Another area of my research focuses on language politics in classrooms and educational institutions more generally, from the K-college level. With an emphasis on English, writing, and literacy education, this area draws on K-12 qualitative education scholarship, studies of race in literacy classrooms at the college classrooms by composition-rhetoric scholars, and texts in critical pedagogy and critical race theory. While my own work falls predominantly into the field of composition-rhetoric—which tends to focus mostly on college-level contexts—K-12 educational scholarship offers significant ideas and methods around issues of literacy and race that can often be applied, though in different ways, at a variety of school levels. Moreover, as college instructors, we of course teach former K-12 students and thus understanding dynamics around race and writing in the full spectrum of educational contexts is essential to understanding students at any level.
Indeed, significant research on rhetorics of racial othering and white supremacy in educational contexts comes from K-12 scholarship. For instance, Gloria Ladson-Billings notes that commonplace discourses around the “achievement gap” frame students of color and other marginalized students as in some way lacking compared to an assumed white norm. Indeed, bolstered by neoliberal logics of colorblind meritocracy, “deficit” rhetorics blame differences in student “achievement” on the actions of individual students themselves and suggest that these problems could be cursorily fixed, rather than interrogating the larger systems of oppression that foreground schooling (Patel; Leonardo). Eve Tuck relatedly notes that “damage”-centered ideologies that underlie much education research on marginalized communities can end up “pathologizing” those communities and overemphasizing “oppression [as] singularly defin[ing] a community.”
Given this, scholars forwarding pedagogies of decolonial and/or racial justice suggest that as educators we must first and foremost be “answerable”–as Patel puts it–to the communities we teach by combatting, head-on, schooling’s colonial and supremacist legacies and continuing violence. Drawing on this scholarhsip, the texts H. Sami Alim and Django Paris’ edited collection propose “culturally sustaining pedagogies” as a praxis that center the lived experiences—and, relatedly and most saliently for me, literacy practices—of students, rather than automatically privileging a normative white, cis gender, heterosexual, middle-class student, or “white listening subject” (Flores & Rosa). Expanding upon Ladson-Billings’ classic theorization of “culturally relevant pedagogies,” Alim, Paris, and other scholars including April Baker-Bell, Jonathan Rosa, and Nelson Flores suggest that we need to move beyond mere “relevance” for students to creating educational settings that work with communities to actively dismantle and decolonize the white-washed, linguistically (and ultimately, materially) violent modes of engaging with literacy in many classrooms.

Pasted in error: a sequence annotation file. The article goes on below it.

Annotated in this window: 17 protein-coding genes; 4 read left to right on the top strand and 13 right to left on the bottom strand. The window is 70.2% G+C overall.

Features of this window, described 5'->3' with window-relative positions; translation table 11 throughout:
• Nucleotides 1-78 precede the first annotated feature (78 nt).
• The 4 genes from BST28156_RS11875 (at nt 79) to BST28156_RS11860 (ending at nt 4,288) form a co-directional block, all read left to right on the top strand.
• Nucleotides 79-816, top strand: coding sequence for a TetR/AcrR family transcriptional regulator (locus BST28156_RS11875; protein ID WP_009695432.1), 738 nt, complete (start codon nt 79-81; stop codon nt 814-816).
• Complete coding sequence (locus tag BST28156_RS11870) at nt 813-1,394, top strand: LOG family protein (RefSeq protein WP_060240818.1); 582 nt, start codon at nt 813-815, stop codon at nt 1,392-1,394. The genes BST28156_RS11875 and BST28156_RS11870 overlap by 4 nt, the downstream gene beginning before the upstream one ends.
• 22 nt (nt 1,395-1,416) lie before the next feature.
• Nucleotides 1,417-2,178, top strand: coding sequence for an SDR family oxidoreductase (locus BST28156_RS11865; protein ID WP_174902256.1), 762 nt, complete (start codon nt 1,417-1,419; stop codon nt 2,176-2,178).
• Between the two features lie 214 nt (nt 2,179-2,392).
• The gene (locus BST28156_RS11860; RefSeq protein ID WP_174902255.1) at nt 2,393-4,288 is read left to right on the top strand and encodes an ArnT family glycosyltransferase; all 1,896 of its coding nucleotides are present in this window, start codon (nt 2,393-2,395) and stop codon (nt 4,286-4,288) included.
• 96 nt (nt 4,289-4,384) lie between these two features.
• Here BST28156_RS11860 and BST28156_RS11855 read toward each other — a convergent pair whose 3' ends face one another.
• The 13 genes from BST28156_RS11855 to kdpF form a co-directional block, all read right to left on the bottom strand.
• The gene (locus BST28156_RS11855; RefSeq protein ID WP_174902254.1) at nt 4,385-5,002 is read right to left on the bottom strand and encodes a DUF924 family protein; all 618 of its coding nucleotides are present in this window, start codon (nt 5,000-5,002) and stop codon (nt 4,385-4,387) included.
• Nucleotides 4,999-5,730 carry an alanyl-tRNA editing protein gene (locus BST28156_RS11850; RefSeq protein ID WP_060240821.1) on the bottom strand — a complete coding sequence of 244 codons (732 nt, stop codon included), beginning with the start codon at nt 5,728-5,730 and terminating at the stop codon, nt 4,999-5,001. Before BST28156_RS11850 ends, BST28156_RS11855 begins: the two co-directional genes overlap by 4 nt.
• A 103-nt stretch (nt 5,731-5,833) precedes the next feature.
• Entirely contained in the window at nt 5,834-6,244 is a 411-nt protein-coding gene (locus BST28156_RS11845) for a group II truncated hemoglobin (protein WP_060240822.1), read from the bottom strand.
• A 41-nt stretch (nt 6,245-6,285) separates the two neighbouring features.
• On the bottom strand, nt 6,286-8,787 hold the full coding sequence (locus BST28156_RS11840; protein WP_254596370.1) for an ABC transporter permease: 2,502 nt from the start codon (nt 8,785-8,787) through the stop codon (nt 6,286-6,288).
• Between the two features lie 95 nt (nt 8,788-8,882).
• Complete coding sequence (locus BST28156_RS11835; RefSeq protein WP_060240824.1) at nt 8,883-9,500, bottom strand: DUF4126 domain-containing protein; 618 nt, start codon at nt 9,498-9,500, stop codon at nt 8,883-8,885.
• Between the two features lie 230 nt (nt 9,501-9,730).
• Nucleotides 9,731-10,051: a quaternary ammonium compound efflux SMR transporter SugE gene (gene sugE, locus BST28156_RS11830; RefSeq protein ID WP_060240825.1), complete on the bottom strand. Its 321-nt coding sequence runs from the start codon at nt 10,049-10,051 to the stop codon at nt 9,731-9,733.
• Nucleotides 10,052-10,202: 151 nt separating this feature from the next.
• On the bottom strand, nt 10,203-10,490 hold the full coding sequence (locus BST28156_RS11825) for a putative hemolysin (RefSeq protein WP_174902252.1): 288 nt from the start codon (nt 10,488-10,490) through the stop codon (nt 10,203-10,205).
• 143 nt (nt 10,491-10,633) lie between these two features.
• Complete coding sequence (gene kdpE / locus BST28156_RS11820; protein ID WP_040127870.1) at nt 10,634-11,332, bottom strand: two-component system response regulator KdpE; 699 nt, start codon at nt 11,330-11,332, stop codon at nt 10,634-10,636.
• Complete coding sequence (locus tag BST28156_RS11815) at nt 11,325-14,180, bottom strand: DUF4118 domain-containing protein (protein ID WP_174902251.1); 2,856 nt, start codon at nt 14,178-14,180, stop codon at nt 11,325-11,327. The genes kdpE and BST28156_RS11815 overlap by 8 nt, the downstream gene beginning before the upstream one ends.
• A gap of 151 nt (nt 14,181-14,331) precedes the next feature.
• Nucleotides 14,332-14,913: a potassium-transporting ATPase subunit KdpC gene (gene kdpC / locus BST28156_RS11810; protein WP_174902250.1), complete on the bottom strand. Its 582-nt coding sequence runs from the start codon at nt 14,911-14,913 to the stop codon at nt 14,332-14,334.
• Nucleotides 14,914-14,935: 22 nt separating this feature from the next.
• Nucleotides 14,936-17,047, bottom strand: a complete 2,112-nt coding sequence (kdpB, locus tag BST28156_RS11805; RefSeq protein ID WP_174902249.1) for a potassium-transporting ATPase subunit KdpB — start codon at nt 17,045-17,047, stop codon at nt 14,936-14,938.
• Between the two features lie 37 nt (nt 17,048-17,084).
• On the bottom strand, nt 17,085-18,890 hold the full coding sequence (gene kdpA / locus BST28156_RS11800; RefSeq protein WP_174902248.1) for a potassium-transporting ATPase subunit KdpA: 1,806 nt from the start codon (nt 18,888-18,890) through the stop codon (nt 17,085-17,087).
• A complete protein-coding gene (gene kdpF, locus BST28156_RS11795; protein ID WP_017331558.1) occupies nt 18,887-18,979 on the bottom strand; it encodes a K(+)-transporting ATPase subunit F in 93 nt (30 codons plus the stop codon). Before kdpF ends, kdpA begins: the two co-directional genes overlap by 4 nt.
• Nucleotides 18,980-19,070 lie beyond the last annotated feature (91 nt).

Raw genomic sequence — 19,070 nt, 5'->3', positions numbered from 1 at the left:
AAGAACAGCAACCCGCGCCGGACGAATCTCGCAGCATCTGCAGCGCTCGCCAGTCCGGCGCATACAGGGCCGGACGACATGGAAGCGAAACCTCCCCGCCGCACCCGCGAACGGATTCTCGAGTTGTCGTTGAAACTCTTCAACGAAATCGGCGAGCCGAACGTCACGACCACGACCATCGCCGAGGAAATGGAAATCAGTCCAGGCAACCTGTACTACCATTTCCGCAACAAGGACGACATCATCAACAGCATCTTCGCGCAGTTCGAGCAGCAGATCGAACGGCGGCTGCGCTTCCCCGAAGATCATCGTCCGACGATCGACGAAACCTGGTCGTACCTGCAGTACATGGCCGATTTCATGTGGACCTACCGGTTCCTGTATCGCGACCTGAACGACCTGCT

While many of the ideas discussed above come out of K-12 research contexts outside literacy/writing classrooms, some Composition-Rhetoric scholars have been asking similar questions about possibilities for antiracist, social-justice oriented approaches to teaching writing for decades. Back in 1974, the Conference on College Composition and Communication (CCCC) statement “Students Rights to Their Own Language” (SRTOL) demanded that writing students be able to draw on “their own patterns and varieties of language—the dialects of their nurture or whatever dialects in which they find their own identity and style.” As composition historiographers note, it’s crucial to highlight that in large part this document only came to be written and subsequently published thanks to the instance and tenacity of CCCC’s Black Caucus at the time.
Now nearly fifty years later, SRTOL has been canonized in our field and is widely embraced as a significant theoretical landmark, yet its key concerns remain unaddressed in practice in many writing classrooms and programs. Indeed, as Paul Kei Matsuda notes, the myth of the composition classroom in particular as a Western-dominated, monolingual space remains quite strong–even in universities that are racially and linguistically heterogeneous. For compositionists and English educators, then, supporting the voices of all students within the context of the university remains an ongoing challenge. However, as Baker-Bell et. al, Elaine Richardson and Alice Ragland, and Carmen Kynard note, contemporary contexts such as the Movement for Black Lives might serve as an opening to interrogate anti-blackness and white supremacist violence that exists in the world and in English/writing classrooms–and to radically reorient the ways we think about English education—and education more generally—given this.